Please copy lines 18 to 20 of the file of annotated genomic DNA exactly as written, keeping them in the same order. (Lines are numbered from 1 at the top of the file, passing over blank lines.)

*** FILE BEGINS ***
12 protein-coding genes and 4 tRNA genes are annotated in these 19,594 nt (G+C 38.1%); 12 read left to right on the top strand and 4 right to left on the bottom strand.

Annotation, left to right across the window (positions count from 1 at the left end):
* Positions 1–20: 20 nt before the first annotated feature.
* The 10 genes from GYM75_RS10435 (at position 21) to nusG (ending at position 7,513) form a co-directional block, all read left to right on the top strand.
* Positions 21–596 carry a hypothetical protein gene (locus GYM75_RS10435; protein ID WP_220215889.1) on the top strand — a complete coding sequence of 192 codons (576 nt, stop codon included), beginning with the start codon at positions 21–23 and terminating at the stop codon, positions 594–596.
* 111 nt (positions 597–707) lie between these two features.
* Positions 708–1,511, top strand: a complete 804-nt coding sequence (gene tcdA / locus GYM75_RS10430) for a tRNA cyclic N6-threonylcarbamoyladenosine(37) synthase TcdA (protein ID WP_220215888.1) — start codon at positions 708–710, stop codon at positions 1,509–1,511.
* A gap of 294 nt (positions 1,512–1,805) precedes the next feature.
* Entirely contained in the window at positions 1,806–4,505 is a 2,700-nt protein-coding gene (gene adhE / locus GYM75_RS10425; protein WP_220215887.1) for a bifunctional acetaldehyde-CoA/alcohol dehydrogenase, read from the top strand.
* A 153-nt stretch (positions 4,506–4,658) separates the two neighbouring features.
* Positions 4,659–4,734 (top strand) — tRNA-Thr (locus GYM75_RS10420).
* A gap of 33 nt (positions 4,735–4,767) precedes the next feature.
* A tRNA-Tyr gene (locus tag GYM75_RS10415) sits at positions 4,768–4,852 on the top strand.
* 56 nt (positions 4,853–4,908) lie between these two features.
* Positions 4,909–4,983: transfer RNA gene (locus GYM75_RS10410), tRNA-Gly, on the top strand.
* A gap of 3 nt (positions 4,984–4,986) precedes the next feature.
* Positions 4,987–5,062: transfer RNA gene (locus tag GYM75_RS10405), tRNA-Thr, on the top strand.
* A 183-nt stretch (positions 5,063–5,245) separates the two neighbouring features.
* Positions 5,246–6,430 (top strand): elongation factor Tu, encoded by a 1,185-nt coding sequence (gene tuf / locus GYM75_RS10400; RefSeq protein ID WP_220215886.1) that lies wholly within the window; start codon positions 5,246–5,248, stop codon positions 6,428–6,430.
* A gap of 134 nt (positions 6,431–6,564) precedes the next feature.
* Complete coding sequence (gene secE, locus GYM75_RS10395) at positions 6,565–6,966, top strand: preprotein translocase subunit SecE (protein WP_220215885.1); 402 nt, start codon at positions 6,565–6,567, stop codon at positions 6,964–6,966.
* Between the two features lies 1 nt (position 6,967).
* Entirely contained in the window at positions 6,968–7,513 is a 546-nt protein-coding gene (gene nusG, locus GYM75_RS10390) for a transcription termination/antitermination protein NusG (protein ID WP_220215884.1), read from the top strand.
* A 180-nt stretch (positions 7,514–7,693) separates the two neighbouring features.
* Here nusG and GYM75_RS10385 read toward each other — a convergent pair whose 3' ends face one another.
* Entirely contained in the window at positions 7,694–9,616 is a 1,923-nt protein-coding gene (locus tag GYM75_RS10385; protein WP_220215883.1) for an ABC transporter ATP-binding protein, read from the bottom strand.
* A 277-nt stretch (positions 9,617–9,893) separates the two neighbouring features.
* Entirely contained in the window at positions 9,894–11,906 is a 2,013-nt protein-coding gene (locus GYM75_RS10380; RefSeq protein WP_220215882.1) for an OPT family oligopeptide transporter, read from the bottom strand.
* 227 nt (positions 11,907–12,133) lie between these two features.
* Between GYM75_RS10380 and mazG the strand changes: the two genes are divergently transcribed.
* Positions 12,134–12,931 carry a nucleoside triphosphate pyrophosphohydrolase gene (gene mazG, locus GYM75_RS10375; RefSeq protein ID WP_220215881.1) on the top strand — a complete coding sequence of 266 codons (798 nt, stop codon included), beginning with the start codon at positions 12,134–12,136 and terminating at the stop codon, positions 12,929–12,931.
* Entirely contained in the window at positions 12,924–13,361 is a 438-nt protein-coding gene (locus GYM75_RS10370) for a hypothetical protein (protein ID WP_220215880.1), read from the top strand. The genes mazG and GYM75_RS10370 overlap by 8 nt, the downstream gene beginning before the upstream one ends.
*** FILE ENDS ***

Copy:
* A 183-nt stretch (positions 5,063–5,245) separates the two neighbouring features.
* Positions 5,246–6,430 (top strand): elongation factor Tu, encoded by a 1,185-nt coding sequence (gene tuf / locus GYM75_RS10400; RefSeq protein ID WP_220215886.1) that lies wholly within the window; start codon positions 5,246–5,248, stop codon positions 6,428–6,430.
* A gap of 134 nt (positions 6,431–6,564) precedes the next feature.